The Balancing Act - Business Media MAGS

The South African Schools Collection

The Balancing Act

Every parent wants to give their child the best start in life, but the endless choice in vitamins and supplements can be quite overwhelming. Lynne Gidish finds out what your child needs to ensure optimal wellbeing and health.

When it comes to ensuring that your child is getting all the vital vitamins and minerals they need for optimal functioning you should always start with a healthy diet, says Rhodene Oberholzer, a registered dietician at En Bonne Santé Dieticians.

“Good nutrition is essential at any age, and while it may be very tempting to grab vitamins and supplements off the nearest pharmacy or supermarket shelf, a food-first approach should be your primary focus, particularly when it comes to a growing child. These are all manufactured products that are there to supplement, not replace, your diet. If your child is eating a balanced diet containing all the different food groups, a supplement is most likely not needed,” says Oberholzer.

When to use supplements

Children require the same nutrients as adults, just in fewer quantities, says Oberholzer. “These requirements should primarily be met by nutrient-dense foods, but when this is not possible, supplements may then be useful,” she explains. Certain children will definitely benefit from taking vitamins or nutritional supplements, she adds.

Very picky eaters who do not eat a variety of food may lack or have a higher need for certain nutrients. Studies have shown that some picky eaters may consume less food that is high in zinc and iron, which may result in deficiencies.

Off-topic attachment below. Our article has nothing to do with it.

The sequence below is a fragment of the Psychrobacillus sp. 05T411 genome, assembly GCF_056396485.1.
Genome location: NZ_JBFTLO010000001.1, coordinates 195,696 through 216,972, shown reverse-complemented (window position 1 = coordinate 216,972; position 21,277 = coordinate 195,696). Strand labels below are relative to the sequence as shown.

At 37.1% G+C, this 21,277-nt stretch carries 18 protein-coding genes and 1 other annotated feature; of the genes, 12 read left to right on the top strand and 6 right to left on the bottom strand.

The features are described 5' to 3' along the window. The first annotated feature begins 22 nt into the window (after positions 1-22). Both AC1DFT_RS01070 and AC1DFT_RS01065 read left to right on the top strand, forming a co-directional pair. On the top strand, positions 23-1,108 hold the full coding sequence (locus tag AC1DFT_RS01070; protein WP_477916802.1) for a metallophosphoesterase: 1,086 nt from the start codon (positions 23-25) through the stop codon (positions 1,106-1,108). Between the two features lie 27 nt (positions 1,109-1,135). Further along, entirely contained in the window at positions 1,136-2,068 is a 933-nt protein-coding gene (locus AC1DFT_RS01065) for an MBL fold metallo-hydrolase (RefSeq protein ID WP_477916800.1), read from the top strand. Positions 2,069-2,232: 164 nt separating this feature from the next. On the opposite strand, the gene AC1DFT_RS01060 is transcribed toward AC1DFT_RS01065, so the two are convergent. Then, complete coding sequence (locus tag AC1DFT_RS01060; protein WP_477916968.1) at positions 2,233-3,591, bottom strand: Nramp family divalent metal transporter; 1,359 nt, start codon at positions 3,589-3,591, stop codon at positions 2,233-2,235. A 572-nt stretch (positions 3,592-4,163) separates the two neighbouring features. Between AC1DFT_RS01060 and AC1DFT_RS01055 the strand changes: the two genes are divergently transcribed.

Children following vegan or vegetarian diets may be at risk of developing nutrient deficiencies such as iron, vitamin B12, vitamin D, vitamin B2, calcium and zinc.

Children with medical conditions that influence their nutrient absorption or requirements such as gastrointestinal disorders, for example, coeliac disease or inflammatory bowel disease where the absorption of certain nutrients (such as iron and vitamin B12) may be compromised.

What’s best for your child?

When it comes to giving your child any vitamins or supplements, Oberholzer cautions about going it alone. “Deciding what’s best for your child is not as simple as just going out and buying the supplement that contains the most nutrients,” she explains. “There’s no such thing as a one-size-fits-all approach when it comes to any form of supplementation because oversupplementing with certain nutrients that exceed the recommended intakes can sometimes be detrimental to your child’s health. That’s why you should always seek professional advice before making any decisions. Discussing your concerns with a healthcare practitioner who can then assess and identify your child’s individual needs will ensure that what’s prescribed will work best for them.”


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